'Song to Song'
Terrence Malick used to disappear for decades between movies and then return with something magical that was worth the wait. Sadly, he no longer seems interested in taking his time planning a film or even having much of an idea of what he’ll produce until he’s halfway through it. That’s painfully evident in his latest, ‘Song to Song’.
Malick’s films remain beautiful to look at and – thanks to the mixture of his legendary aura and experimental working methods that transform his productions into a dance between the cast and crew – he has zero problem assembling collections of movie stars to secure financing. Undoubtedly, he loves to make movies more often now because he’s landed on a style of filmmaking more amusing and less pressure-packed for him as an artist. While he’s found an intriguing new aesthetic within the semi-improvised productions of ‘To the Wonder’, ‘Knight of Cups’ and ‘Song to Song’, these movies are nowhere near as interesting or entertaining to watch as they must have been to make. I suppose there’s a chance that one day soon this loose and freewheeling version of Malick will stumble into a masterpiece that justifies all the faffing about. For now, however, the guy keeps throwing parties for his collaborators, and audiences are stuck standing in the corner watching those folks have fun while scratching our heads as to why we’ve even been invited.
Malick’s latest offering is set in the Austin music scene, and though you may find this hard to believe, it concerns lost and lonely souls wandering around looking thoughtfully into the distance while thinking deep thoughts in voiceover. Rooney Mara is kind of the protagonist in that she has the most screen time. She plays Faye, a struggling musician who’s dating a Ryan Gosling-shaped songwriter named BV. But then she hooks up with her old boss, stylish record executive Cook (Michael Fassbender). That’s obviously bad for all concerned, especially since Cook also has a trophy wife played by Natalie Portman. Throughout all this are endless music performances, though none from the main characters. Cate Blanchett wanders in for a bit. Val Kilmer appears briefly with a chainsaw. There are lots of shots of clouds, and plenty of voiceover that suggests a deeper meaning we can’t quite grasp.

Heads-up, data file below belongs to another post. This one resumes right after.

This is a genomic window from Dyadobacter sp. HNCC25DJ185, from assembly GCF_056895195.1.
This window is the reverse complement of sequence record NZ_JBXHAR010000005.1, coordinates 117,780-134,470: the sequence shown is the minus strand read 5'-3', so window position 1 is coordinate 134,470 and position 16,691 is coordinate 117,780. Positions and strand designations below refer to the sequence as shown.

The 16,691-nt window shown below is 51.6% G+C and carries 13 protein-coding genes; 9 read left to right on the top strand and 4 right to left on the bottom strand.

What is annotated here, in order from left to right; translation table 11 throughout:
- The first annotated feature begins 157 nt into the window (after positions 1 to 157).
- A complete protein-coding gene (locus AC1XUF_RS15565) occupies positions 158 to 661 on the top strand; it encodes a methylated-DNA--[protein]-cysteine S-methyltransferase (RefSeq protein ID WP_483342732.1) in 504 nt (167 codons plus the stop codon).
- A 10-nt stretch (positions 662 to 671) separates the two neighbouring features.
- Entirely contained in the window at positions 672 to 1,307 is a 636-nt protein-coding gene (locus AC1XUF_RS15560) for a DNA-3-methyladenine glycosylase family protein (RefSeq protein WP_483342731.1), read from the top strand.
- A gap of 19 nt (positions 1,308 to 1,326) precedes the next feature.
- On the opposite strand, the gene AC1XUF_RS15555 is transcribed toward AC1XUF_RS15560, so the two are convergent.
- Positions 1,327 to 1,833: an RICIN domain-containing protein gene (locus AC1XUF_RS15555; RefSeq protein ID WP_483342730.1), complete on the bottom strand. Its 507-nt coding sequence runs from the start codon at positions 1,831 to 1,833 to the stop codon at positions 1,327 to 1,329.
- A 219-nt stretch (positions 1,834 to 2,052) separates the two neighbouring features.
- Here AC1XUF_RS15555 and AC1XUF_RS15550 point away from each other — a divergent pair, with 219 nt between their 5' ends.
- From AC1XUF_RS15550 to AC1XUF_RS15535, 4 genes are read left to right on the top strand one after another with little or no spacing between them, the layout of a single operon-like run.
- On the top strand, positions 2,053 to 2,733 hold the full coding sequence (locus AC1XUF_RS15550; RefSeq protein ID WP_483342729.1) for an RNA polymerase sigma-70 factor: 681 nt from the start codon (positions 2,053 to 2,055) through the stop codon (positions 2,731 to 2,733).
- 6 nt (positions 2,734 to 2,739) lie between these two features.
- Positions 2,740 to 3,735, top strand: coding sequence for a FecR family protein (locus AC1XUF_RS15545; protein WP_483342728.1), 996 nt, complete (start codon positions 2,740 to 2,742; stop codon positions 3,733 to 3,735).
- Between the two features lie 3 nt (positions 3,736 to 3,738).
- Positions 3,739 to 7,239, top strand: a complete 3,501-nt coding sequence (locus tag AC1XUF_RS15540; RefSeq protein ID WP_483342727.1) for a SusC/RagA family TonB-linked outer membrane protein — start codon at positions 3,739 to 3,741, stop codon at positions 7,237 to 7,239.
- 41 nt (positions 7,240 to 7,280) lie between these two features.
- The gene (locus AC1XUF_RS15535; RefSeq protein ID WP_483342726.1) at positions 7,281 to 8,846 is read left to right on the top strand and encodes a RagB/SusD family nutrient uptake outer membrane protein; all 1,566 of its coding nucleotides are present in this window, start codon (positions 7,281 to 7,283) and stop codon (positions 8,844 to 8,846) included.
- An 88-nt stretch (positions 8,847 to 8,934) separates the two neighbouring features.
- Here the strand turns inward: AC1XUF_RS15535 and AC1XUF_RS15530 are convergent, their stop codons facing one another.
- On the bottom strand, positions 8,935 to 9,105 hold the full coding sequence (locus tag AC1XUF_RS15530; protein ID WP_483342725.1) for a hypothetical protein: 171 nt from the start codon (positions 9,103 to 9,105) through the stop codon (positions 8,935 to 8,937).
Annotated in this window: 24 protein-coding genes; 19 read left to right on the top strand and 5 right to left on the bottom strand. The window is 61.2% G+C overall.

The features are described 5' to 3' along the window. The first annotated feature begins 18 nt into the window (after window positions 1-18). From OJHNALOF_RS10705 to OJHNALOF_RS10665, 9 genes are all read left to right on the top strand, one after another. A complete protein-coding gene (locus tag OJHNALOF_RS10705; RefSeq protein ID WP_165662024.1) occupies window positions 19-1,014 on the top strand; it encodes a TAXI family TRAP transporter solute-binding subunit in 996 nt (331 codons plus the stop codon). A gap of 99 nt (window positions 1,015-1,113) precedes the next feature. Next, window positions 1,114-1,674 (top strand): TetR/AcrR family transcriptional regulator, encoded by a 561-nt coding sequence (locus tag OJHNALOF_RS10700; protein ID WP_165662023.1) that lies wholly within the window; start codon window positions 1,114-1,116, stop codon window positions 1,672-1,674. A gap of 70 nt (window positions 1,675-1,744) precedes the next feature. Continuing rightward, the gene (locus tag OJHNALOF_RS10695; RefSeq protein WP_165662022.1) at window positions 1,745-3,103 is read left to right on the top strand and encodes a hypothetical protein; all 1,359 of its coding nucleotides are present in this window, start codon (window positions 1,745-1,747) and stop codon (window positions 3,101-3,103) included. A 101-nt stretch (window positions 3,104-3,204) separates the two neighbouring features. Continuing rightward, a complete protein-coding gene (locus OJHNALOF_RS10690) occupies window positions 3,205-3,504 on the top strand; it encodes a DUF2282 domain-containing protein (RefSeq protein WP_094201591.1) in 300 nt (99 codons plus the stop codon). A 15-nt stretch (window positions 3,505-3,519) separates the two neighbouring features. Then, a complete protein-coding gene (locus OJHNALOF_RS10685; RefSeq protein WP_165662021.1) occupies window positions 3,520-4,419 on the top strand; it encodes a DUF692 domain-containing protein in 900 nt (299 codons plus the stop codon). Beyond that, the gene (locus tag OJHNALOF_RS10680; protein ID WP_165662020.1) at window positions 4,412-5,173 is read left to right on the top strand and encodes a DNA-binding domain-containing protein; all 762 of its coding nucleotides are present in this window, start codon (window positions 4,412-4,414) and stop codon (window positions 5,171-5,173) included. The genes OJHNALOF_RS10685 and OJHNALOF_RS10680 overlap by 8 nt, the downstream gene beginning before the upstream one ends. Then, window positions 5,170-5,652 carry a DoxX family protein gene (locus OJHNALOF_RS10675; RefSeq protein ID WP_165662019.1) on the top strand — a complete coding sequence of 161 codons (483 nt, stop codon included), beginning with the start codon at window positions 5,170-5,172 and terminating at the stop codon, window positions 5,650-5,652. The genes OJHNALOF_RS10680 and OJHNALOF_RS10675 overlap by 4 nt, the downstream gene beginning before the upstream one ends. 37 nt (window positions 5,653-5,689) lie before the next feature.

There’s something deeply frustrating about these latest experiments from this enigma of a director. Their plots are barely even worth mentioning, and if Malick ever does write dialogue scenes for his cast to play, he mostly cuts around them and retains the moods rather than the words. The movies are beautiful on a technical level, of course. The brilliant Emmanuel Lubezki’s cameras float through scenes and capture images in mysterious ways. The footage is always edited with care to leave plenty of open abstract moments to plunge into for deep analysis.
This one seems to use cinema to capture the flurry of emotion in a fresh relationship and how that slowly dwindles into routines that can seem dull and disposable. It’s an intriguing theme that I can only guess was the focus by the ways that Malick shot and edited the picture, never through dialogue, plot, and certainly not voiceover. He tosses aside those conventional storytelling tools in favor of embracing pure cinema. Unfortunately, that leaves his famous actors with little to do and audiences with so little to grasp onto beyond the pretty pictures and how they intersect.
I have no doubt that Malick is enjoying his new experiments, given that he’s doubled his filmography over the last six years. The trouble is that the movies feel increasingly like projects crafted entirely for himself and his collaborators, not for viewers who will ever actually watch them. Although there’s nothing wrong with an artist following his own path without concern for the audience, Malick’s distinct images have less power with each frustratingly dull and seemingly tossed-off outing. His existential dilemmas aren’t particularly worth the effort it takes to discern them and his beautifully constructed images are feeling less vital without a form or focus to justify the efforts.
Perhaps Malick just needed to get a bunch of personal baggage out of his system while developing this new aesthetic. His upcoming project ‘Radegund’ sounds like a more substantial project thematically. Perhaps when the next chapter of his career kicks off with something worthy of the Terence Malick reputation, all these sloppy emo picture poems will feel worth it in the context of a lager career. Either that or the old guy has simply lost it and is just having fun while financers are still willing to let him get pretentious with movie stars. Only time will tell. For now, only those precious few who enjoyed Malick’s last few projects need to bother with ‘Song to Song’. Everyone else can just wait until they hear something new from camp Malick.